// We must exclude main.c or SwiftPM will treat this target as an executable target instead
        // of a library, and we won't be able to import it from the CommonMark Swift module.
        "cmark/src/main.c",
        "cmark/test",
      ]

They are using the cmark so i downloaded the cmark and added the downloaded file to ./swift-format/Sources/CCommonMark/cmark

Then swift build
Then swift package generate-xcodeproj to generate xcode file
Then CMD+R

and in debug folder you will find the swift-format file

./swift-format -v to display the version

or if you go to main.swift file there is a function main (at the end of the file) taking argument of string array

exit(main(["swift-format", "-v"])) this will also display the current version

CCommonMark is a C library, so it can't be added to the SPM. Instead, the devs have it listed as a submodule of the project. After cloning swift-format, you can initialize and download CCommonMark by running these two commands from the project directory:

git submodule init
git submodule update

@allevato I've woke up to snow and temperatures in the teens the last couple of mornings. Good ole southwest Virginia for you. I have a couple of friends/family going to Virginia Tech at the moment. It's a beautiful campus and Blacksburg is a great city!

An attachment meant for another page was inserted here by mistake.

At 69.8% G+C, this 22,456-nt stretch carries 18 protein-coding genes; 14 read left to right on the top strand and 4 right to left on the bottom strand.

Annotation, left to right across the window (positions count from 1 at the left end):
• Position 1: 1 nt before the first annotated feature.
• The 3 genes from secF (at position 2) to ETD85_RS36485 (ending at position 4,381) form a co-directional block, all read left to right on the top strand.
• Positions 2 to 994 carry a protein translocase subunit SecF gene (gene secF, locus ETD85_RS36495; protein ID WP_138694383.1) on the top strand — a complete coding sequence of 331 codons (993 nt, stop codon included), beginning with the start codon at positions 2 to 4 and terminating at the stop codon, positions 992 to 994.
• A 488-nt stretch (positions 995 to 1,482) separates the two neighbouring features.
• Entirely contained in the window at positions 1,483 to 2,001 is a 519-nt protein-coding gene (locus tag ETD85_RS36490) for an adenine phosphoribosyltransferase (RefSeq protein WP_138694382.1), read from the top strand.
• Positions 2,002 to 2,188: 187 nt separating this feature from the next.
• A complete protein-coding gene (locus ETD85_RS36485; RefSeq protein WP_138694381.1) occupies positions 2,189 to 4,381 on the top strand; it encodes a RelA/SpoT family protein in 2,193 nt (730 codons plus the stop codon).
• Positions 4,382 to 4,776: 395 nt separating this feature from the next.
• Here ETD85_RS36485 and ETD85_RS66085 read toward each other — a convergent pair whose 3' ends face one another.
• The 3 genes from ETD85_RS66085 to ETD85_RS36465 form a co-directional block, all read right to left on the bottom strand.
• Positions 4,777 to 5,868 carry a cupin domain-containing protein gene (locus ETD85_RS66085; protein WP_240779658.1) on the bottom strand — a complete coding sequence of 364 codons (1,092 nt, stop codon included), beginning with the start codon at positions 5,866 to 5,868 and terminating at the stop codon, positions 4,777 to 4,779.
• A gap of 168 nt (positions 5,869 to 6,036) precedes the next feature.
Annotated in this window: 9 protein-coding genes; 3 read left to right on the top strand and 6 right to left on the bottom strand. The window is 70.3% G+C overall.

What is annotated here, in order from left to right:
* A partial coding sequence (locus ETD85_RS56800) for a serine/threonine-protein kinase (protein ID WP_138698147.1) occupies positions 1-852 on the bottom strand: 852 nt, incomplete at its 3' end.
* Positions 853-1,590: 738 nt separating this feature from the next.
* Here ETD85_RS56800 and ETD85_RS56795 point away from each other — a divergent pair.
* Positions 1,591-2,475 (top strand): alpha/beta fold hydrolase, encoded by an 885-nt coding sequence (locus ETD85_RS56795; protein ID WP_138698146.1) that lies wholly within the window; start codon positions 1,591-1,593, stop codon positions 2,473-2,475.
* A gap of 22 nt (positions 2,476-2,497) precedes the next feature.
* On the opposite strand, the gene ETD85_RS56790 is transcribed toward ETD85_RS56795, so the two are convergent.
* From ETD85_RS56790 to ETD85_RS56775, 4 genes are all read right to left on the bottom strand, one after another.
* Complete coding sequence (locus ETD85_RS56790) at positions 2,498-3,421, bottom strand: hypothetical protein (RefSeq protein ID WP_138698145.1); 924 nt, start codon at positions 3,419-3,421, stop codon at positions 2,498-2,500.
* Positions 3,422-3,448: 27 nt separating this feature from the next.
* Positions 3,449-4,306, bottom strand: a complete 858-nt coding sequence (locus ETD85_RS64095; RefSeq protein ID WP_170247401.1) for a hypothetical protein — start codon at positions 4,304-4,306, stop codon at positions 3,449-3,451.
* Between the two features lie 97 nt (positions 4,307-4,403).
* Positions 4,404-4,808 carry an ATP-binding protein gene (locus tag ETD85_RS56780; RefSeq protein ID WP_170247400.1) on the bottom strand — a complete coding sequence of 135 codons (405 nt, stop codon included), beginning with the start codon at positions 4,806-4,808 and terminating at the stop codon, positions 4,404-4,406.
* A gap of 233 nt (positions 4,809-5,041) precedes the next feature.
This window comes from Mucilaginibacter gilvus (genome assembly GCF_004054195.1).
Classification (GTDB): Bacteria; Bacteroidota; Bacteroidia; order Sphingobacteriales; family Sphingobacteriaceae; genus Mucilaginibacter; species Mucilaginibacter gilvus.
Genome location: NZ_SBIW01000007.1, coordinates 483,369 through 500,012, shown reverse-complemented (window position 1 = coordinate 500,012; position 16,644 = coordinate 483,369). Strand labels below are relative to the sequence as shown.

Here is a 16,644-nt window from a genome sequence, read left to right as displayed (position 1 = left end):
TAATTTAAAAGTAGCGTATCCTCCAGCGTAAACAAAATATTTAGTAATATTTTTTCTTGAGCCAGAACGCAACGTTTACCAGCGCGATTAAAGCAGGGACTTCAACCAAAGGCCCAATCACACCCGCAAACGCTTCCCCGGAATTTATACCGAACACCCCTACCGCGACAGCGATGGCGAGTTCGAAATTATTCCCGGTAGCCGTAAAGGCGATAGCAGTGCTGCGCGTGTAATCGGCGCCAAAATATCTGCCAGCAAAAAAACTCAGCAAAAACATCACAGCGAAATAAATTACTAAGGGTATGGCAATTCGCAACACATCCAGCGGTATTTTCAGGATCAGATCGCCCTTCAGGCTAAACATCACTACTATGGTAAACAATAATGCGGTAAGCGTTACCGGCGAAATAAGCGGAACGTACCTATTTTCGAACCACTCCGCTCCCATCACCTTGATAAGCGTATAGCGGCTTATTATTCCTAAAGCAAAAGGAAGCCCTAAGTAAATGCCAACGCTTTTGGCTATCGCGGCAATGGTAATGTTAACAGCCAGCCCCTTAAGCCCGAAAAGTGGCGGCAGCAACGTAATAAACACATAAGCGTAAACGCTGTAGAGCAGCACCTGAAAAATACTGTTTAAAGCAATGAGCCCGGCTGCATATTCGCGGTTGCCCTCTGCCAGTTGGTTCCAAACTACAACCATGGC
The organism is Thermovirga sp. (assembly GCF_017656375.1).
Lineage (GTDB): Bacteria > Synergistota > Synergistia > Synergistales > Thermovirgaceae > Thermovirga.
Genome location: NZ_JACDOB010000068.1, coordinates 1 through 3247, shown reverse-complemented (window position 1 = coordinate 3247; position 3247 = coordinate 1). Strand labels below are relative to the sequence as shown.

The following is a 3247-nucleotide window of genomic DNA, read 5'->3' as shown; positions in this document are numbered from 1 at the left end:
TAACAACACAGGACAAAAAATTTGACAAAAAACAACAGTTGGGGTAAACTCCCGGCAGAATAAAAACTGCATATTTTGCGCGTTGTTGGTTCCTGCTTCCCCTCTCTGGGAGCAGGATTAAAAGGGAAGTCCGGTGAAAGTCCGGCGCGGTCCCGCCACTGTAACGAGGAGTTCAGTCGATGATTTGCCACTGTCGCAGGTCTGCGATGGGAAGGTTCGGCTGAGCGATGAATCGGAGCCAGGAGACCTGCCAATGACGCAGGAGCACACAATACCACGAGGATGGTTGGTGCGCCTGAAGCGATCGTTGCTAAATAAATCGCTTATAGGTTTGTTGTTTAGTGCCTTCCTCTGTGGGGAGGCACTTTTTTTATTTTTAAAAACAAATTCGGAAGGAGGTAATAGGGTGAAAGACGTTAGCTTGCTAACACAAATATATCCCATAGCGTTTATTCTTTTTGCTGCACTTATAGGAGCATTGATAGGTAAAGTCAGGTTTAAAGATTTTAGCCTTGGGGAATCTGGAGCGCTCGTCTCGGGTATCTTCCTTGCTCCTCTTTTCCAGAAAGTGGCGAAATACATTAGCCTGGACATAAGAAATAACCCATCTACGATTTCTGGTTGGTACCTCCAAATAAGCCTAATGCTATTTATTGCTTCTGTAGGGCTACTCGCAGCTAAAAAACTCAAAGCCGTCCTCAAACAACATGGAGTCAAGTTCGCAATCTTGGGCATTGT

I've been looking through the SwiftFormat module of swift-format, and I believe I have a decent grasp of what is going on.

Essentially, we need to overload the format method of SwiftFormatter to accept a Range parameter that would need properties for the beginning line/character and ending line/character.

The first approach that comes to mind is to grab the code from the given range, create a temporary file containing the code, parse that into a syntax tree, and then pass it to format<Output: TextOutputStream>(syntax: Syntax, assumingFileURL url: URL, to outputStream: inout Output). I was trying to come up with a way of doing it without creating a temporary file, but it seems as if most of the methods I would be calling require a URL. Am I on the right track with this line of thinking?

On another note, I was attempting to use the format-diff.sh bash script to see swift-format in action, but I'm getting error: unknown option -p; use --help to list available options when I invoke the script. The bash script is trying to pass a -p option to swift-format even though it doesn't accept one.

The SwiftSyntax folks are better equipped to provide more details here (@akyrtzi). Since swift-format uses the 4.2-compatible APIs, it works by invoking swiftc under the hood so you would need to create a temporary in that case. More recent versions have other incremental parsing functionality that might be useful here to get you a partial Syntax tree that you can pass in instead, but I'm not sure what the state of those APIs is.